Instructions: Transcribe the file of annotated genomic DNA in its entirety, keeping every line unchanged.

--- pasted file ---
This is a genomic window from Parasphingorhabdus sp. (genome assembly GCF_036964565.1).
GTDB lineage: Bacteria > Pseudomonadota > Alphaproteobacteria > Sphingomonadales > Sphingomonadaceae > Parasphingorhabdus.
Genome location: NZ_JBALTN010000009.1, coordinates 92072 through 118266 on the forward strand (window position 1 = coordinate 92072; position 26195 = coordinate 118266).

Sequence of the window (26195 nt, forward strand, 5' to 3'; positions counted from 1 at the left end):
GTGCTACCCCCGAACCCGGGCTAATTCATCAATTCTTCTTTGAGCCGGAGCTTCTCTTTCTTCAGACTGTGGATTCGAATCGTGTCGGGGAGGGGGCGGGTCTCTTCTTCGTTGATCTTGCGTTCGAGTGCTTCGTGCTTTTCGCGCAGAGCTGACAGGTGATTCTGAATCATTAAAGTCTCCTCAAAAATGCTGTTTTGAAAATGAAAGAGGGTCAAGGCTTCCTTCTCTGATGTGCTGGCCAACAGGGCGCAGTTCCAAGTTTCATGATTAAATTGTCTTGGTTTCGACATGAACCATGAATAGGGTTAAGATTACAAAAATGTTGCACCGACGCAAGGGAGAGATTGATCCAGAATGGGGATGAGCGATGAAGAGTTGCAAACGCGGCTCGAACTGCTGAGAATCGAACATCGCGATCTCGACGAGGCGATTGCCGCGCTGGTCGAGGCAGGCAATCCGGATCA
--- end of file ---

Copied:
This is a genomic window from Parasphingorhabdus sp. (genome assembly GCF_036964565.1).
GTDB lineage: Bacteria > Pseudomonadota > Alphaproteobacteria > Sphingomonadales > Sphingomonadaceae > Parasphingorhabdus.
Genome location: NZ_JBALTN010000009.1, coordinates 92072 through 118266 on the forward strand (window position 1 = coordinate 92072; position 26195 = coordinate 118266).

Sequence of the window (26195 nt, forward strand, 5' to 3'; positions counted from 1 at the left end):
GTGCTACCCCCGAACCCGGGCTAATTCATCAATTCTTCTTTGAGCCGGAGCTTCTCTTTCTTCAGACTGTGGATTCGAATCGTGTCGGGGAGGGGGCGGGTCTCTTCTTCGTTGATCTTGCGTTCGAGTGCTTCGTGCTTTTCGCGCAGAGCTGACAGGTGATTCTGAATCATTAAAGTCTCCTCAAAAATGCTGTTTTGAAAATGAAAGAGGGTCAAGGCTTCCTTCTCTGATGTGCTGGCCAACAGGGCGCAGTTCCAAGTTTCATGATTAAATTGTCTTGGTTTCGACATGAACCATGAATAGGGTTAAGATTACAAAAATGTTGCACCGACGCAAGGGAGAGATTGATCCAGAATGGGGATGAGCGATGAAGAGTTGCAAACGCGGCTCGAACTGCTGAGAATCGAACATCGCGATCTCGACGAGGCGATTGCCGCGCTGGTCGAGGCAGGCAATCCGGATCA